Amber Valetta by Mario Sorrenti

amber valletta wants to grow old gracefully

Fresh from shooting the new spring/summer 18 campaign for Mango, model-mother-actress-activist Amber Valletta offers her notes on being a woman.

by Violet Conroy
05 February 2018, 3:45pm

Amber Valetta by Mario Sorrenti

Amber Valletta first started modelling at the tender age of 15. She’s now 43, beautiful, and very much in demand. Launching her career as the face of Calvin Klein’s Eternity fragrance, she spent the next two decades working non-stop alongside contemporaries Kate Moss and Naomi Campbell. Amber’s 13 appearances on the cover of American Vogue during the 90s established her as one of the most recognisable faces in America. She’s pretty recognisable over here too, having graced the cover of i-D multiple times.

So much more than just a model, the Phoenix-born beauty has appeared in countless films over the years (remember her in cult noughties romcom Hitch?) and now forming part of Amanda de Cadenet’s #girlgaze project -- an LA-based company aiming to close the gender gap by creating visibility and jobs for female photographers.

Politically engaged and ethically aware, Amber struggled with addiction during her youth but has come out on the other side as a mother to her son Auden and an ardent activist, devoting much of her time towards campaigning for sustainability in the fashion industry and beyond. That’s not to say she’s hung up her modelling shoes -- far from it. In fact, she’s just been crowned as the new face of Mango for spring/summer 18, shot by i-D favourite Mario Sorrenti. Here she offers her notes on being a woman…

Amber Valetta by Mario Sorrenti

The best thing about being a woman, for me, is the ability to give birth and sustain life.

The hardest thing about being a woman is the sexist world in which we live in. But that’s changing! And the fear of being physically overpowered by a man.

The best advice someone ever gave me about human bodies is your body is your temple -- so love it!

Films which taught me the most about being a woman were Silkwood, Beaches, 9 to 5, The Wizard of Oz and The Colour Purple. They’re films that have all impacted my life.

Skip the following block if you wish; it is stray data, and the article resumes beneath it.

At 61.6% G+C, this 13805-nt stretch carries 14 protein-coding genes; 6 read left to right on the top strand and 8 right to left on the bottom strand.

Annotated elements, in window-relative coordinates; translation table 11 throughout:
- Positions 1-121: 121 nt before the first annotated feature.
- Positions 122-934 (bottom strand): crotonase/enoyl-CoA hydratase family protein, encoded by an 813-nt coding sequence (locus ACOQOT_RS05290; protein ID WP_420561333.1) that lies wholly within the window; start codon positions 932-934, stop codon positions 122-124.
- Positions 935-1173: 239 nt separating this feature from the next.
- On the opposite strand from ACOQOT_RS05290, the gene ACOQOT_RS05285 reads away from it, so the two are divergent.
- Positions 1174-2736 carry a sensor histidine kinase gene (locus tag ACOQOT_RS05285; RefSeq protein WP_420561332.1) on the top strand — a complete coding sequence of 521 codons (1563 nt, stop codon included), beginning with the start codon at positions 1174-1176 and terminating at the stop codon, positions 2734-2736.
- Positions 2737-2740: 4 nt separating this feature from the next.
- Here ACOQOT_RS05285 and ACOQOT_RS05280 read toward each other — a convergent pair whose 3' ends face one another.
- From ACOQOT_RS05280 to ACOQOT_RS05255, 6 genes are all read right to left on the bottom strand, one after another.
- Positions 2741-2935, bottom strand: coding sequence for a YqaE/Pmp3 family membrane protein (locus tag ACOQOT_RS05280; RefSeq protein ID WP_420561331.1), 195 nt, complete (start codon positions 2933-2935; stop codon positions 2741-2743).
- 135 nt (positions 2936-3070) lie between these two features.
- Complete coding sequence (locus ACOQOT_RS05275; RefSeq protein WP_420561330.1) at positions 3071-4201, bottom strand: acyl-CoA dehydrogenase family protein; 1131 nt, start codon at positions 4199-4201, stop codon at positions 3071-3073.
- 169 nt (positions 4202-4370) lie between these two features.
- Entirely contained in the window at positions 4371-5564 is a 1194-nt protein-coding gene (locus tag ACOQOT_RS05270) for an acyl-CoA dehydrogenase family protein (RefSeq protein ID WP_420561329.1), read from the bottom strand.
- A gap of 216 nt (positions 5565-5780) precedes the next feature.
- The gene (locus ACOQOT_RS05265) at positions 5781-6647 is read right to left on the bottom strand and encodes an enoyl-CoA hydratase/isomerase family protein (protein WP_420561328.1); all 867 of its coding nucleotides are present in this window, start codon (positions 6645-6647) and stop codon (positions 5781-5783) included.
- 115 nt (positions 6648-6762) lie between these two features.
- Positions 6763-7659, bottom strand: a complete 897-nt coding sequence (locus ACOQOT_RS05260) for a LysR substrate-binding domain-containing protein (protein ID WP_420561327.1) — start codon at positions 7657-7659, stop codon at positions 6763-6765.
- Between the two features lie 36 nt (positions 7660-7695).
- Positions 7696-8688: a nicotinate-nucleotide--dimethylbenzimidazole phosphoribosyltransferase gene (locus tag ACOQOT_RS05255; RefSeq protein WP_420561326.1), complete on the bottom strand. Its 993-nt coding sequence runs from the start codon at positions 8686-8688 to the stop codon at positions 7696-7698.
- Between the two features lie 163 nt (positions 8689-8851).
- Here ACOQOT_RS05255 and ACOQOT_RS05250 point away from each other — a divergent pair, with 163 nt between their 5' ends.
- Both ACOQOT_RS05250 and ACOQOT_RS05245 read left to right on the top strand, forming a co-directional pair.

The most unexpected thing I’ve found about being a woman is that I have incredible power when I need it.

The biggest lie about getting older is that beauty and sexiness are just for the young. Women today want equal representation and authenticity. Growing older is a fact of life, and if I can help embody doing it gracefully, then I’ve done a good job. I’m sort of at that stage in my life where I’m not a young girl, but I’m not an older woman quite yet, so there is a lot of middle ground and women can relate.

I feel most like a grown-up when paying the bills.

Love looks, smells and feels like my man.

Louise Gray asks: How many times have you had to start again?
Every day is a new beginning. It was definitely a big transition when moving from modelling to acting. At the time when I first started acting, it wasn’t cool to be a model. You were either an actress or model, not both! No one would take you seriously in Hollywood if you were still modelling. I had to make a big choice to pretty much quit modelling, for Hollywood to see me as a legitimate actress. Today it's so different: You can be a singer, actress, model, designer or whatever you want to be, and do as many things as you want to do, and no one will care. So now I choose to do it all!

My question for the next woman doing this column is: What do you do that brings joy to your life besides your career?

Amber Valetta by Mario Sorrenti

This article originally appeared on i-D UK.

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notes on being a woman